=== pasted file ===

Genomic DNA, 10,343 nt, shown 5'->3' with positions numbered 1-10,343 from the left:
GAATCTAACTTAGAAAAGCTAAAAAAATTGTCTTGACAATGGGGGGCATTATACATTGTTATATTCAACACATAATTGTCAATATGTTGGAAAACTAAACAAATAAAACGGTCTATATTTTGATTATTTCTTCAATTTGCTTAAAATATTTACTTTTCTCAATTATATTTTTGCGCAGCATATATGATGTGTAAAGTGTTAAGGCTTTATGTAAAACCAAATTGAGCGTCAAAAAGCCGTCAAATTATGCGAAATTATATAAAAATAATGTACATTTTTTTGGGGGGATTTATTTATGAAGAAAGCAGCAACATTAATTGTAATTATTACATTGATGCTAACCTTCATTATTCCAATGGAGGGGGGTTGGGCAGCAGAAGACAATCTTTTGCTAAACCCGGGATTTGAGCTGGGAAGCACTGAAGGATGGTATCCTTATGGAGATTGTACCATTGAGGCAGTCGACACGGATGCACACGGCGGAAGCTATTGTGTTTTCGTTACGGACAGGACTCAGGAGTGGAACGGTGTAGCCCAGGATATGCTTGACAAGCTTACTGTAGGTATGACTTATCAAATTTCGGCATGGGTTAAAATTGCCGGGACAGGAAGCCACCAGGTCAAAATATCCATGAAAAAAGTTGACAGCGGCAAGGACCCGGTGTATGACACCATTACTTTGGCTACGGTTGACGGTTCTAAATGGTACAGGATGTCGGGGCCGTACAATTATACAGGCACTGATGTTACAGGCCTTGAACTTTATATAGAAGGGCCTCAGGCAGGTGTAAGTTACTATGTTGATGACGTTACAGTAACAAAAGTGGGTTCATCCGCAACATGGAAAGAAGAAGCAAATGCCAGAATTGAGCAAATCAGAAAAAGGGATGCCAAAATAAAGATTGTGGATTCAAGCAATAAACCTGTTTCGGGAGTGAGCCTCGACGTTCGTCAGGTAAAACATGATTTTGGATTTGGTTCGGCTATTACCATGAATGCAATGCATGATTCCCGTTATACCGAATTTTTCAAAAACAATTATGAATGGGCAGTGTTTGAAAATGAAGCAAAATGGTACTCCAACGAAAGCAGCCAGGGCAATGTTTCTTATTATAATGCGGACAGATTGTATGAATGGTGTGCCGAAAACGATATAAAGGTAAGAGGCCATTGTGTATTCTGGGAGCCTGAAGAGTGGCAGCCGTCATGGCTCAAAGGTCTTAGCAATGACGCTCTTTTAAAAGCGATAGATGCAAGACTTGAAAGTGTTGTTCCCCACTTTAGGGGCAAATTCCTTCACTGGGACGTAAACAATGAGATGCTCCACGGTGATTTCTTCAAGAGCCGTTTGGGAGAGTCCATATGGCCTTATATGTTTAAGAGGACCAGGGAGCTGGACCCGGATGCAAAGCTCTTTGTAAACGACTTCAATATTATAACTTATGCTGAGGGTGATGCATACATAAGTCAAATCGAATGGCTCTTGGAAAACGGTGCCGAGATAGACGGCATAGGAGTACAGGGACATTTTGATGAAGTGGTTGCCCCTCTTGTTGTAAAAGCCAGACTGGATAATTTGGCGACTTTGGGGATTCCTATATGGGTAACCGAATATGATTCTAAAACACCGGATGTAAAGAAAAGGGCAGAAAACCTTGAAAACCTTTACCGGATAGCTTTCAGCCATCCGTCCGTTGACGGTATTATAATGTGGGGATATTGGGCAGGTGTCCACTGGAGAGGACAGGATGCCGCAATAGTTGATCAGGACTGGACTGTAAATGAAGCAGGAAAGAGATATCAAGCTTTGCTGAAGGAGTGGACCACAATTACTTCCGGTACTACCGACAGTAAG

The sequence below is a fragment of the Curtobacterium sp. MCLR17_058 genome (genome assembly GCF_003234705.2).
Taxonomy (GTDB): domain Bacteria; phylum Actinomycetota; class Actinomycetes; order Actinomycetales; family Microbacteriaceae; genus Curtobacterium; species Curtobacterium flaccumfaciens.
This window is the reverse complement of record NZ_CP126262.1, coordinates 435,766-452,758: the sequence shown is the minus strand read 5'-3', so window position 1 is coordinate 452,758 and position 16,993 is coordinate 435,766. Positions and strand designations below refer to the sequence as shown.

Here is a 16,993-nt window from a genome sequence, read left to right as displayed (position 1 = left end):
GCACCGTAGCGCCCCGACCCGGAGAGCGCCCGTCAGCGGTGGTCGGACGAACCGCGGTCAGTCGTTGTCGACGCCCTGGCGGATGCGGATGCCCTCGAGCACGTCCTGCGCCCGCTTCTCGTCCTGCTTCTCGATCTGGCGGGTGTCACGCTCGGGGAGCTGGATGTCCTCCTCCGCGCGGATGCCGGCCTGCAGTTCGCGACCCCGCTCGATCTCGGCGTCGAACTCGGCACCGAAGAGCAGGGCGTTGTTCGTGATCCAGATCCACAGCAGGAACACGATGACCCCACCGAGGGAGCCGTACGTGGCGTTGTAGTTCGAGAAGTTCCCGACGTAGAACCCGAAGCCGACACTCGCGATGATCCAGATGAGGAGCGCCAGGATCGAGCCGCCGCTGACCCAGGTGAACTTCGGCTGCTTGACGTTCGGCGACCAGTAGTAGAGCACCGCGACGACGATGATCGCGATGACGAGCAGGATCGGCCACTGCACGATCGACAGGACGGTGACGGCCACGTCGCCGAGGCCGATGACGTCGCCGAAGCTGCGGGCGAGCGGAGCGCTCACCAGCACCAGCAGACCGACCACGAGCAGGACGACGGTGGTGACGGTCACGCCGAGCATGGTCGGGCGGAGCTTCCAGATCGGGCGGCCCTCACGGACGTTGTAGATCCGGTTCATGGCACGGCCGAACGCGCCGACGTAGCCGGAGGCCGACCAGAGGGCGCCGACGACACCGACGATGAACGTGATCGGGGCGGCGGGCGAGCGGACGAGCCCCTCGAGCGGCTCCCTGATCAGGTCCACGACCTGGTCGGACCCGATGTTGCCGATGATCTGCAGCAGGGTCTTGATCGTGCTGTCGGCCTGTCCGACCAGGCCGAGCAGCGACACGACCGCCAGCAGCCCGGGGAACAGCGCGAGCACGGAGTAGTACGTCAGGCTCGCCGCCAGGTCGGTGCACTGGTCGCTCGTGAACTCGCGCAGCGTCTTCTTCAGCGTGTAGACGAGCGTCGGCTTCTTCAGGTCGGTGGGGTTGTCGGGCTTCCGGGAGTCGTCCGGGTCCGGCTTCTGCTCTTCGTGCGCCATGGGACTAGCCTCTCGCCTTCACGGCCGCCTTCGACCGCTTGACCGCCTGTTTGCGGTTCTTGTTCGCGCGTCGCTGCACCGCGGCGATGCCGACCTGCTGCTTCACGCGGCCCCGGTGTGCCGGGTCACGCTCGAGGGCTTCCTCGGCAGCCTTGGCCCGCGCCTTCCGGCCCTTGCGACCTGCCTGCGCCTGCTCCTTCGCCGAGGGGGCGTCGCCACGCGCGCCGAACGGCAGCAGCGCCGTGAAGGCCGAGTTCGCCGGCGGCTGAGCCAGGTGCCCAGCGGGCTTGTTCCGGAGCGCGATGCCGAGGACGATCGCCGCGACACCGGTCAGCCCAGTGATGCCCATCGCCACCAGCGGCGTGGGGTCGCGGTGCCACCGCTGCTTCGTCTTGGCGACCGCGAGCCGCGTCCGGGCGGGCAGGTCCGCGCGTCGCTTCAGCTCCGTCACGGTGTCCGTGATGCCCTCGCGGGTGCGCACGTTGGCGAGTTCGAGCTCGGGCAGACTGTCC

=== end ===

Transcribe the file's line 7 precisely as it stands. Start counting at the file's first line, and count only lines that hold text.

GCACCGTAGCGCCCCGACCCGGAGAGCGCCCGTCAGCGGTGGTCGGACGAACCGCGGTCAGTCGTTGTCGACGCCCTGGCGGATGCGGATGCCCTCGAGCACGTCCTGCGCCCGCTTCTCGTCCTGCTTCTCGATCTGGCGGGTGTCACGCTCGGGGAGCTGGATGTCCTCCTCCGCGCGGATGCCGGCCTGCAGTTCGCGACCCCGCTCGATCTCGGCGTCGAACTCGGCACCGAAGAGCAGGGCGTTGTTCGTGATCCAGATCCACAGCAGGAACACGATGACCCCACCGAGGGAGCCGTACGTGGCGTTGTAGTTCGAGAAGTTCCCGACGTAGAACCCGAAGCCGACACTCGCGATGATCCAGATGAGGAGCGCCAGGATCGAGCCGCCGCTGACCCAGGTGAACTTCGGCTGCTTGACGTTCGGCGACCAGTAGTAGAGCACCGCGACGACGATGATCGCGATGACGAGCAGGATCGGCCACTGCACGATCGACAGGACGGTGACGGCCACGTCGCCGAGGCCGATGACGTCGCCGAAGCTGCGGGCGAGCGGAGCGCTCACCAGCACCAGCAGACCGACCACGAGCAGGACGACGGTGGTGACGGTCACGCCGAGCATGGTCGGGCGGAGCTTCCAGATCGGGCGGCCCTCACGGACGTTGTAGATCCGGTTCATGGCACGGCCGAACGCGCCGACGTAGCCGGAGGCCGACCAGAGGGCGCCGACGACACCGACGATGAACGTGATCGGGGCGGCGGGCGAGCGGACGAGCCCCTCGAGCGGCTCCCTGATCAGGTCCACGACCTGGTCGGACCCGATGTTGCCGATGATCTGCAGCAGGGTCTTGATCGTGCTGTCGGCCTGTCCGACCAGGCCGAGCAGCGACACGACCGCCAGCAGCCCGGGGAACAGCGCGAGCACGGAGTAGTACGTCAGGCTCGCCGCCAGGTCGGTGCACTGGTCGCTCGTGAACTCGCGCAGCGTCTTCTTCAGCGTGTAGACGAGCGTCGGCTTCTTCAGGTCGGTGGGGTTGTCGGGCTTCCGGGAGTCGTCCGGGTCCGGCTTCTGCTCTTCGTGCGCCATGGGACTAGCCTCTCGCCTTCACGGCCGCCTTCGACCGCTTGACCGCCTGTTTGCGGTTCTTGTTCGCGCGTCGCTGCACCGCGGCGATGCCGACCTGCTGCTTCACGCGGCCCCGGTGTGCCGGGTCACGCTCGAGGGCTTCCTCGGCAGCCTTGGCCCGCGCCTTCCGGCCCTTGCGACCTGCCTGCGCCTGCTCCTTCGCCGAGGGGGCGTCGCCACGCGCGCCGAACGGCAGCAGCGCCGTGAAGGCCGAGTTCGCCGGCGGCTGAGCCAGGTGCCCAGCGGGCTTGTTCCGGAGCGCGATGCCGAGGACGATCGCCGCGACACCGGTCAGCCCAGTGATGCCCATCGCCACCAGCGGCGTGGGGTCGCGGTGCCACCGCTGCTTCGTCTTGGCGACCGCGAGCCGCGTCCGGGCGGGCAGGTCCGCGCGTCGCTTCAGCTCCGTCACGGTGTCCGTGATGCCCTCGCGGGTGCGCACGTTGGCGAGTTCGAGCTCGGGCAGACTGTCC